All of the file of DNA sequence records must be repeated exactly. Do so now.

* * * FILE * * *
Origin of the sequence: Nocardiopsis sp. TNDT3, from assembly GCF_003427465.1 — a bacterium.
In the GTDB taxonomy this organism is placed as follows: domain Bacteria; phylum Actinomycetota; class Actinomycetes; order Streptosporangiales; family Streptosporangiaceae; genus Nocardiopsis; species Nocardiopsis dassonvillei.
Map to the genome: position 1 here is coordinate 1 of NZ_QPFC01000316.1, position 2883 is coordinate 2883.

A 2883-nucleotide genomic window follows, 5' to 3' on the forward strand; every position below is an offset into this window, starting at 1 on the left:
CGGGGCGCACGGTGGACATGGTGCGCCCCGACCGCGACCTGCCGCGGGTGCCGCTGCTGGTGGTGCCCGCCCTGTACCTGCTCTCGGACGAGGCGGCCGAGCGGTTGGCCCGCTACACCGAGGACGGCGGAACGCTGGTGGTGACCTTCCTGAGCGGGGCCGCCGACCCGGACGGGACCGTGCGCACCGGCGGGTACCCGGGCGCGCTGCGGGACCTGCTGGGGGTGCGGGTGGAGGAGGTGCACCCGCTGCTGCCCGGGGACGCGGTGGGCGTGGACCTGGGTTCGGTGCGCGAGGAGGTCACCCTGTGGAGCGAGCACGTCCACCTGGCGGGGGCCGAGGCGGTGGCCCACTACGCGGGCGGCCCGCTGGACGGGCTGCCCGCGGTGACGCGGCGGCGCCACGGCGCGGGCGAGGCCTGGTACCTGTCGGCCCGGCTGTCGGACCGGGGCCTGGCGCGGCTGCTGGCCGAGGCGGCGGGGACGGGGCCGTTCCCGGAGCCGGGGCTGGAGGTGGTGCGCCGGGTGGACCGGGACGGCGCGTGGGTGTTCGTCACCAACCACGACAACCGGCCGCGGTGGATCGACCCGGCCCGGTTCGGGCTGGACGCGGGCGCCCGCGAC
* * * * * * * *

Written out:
Origin of the sequence: Nocardiopsis sp. TNDT3, from assembly GCF_003427465.1 — a bacterium.
In the GTDB taxonomy this organism is placed as follows: domain Bacteria; phylum Actinomycetota; class Actinomycetes; order Streptosporangiales; family Streptosporangiaceae; genus Nocardiopsis; species Nocardiopsis dassonvillei.
Map to the genome: position 1 here is coordinate 1 of NZ_QPFC01000316.1, position 2883 is coordinate 2883.

A 2883-nucleotide genomic window follows, 5' to 3' on the forward strand; every position below is an offset into this window, starting at 1 on the left:
CGGGGCGCACGGTGGACATGGTGCGCCCCGACCGCGACCTGCCGCGGGTGCCGCTGCTGGTGGTGCCCGCCCTGTACCTGCTCTCGGACGAGGCGGCCGAGCGGTTGGCCCGCTACACCGAGGACGGCGGAACGCTGGTGGTGACCTTCCTGAGCGGGGCCGCCGACCCGGACGGGACCGTGCGCACCGGCGGGTACCCGGGCGCGCTGCGGGACCTGCTGGGGGTGCGGGTGGAGGAGGTGCACCCGCTGCTGCCCGGGGACGCGGTGGGCGTGGACCTGGGTTCGGTGCGCGAGGAGGTCACCCTGTGGAGCGAGCACGTCCACCTGGCGGGGGCCGAGGCGGTGGCCCACTACGCGGGCGGCCCGCTGGACGGGCTGCCCGCGGTGACGCGGCGGCGCCACGGCGCGGGCGAGGCCTGGTACCTGTCGGCCCGGCTGTCGGACCGGGGCCTGGCGCGGCTGCTGGCCGAGGCGGCGGGGACGGGGCCGTTCCCGGAGCCGGGGCTGGAGGTGGTGCGCCGGGTGGACCGGGACGGCGCGTGGGTGTTCGTCACCAACCACGACAACCGGCCGCGGTGGATCGACCCGGCCCGGTTCGGGCTGGACGCGGGCGCCCGCGAC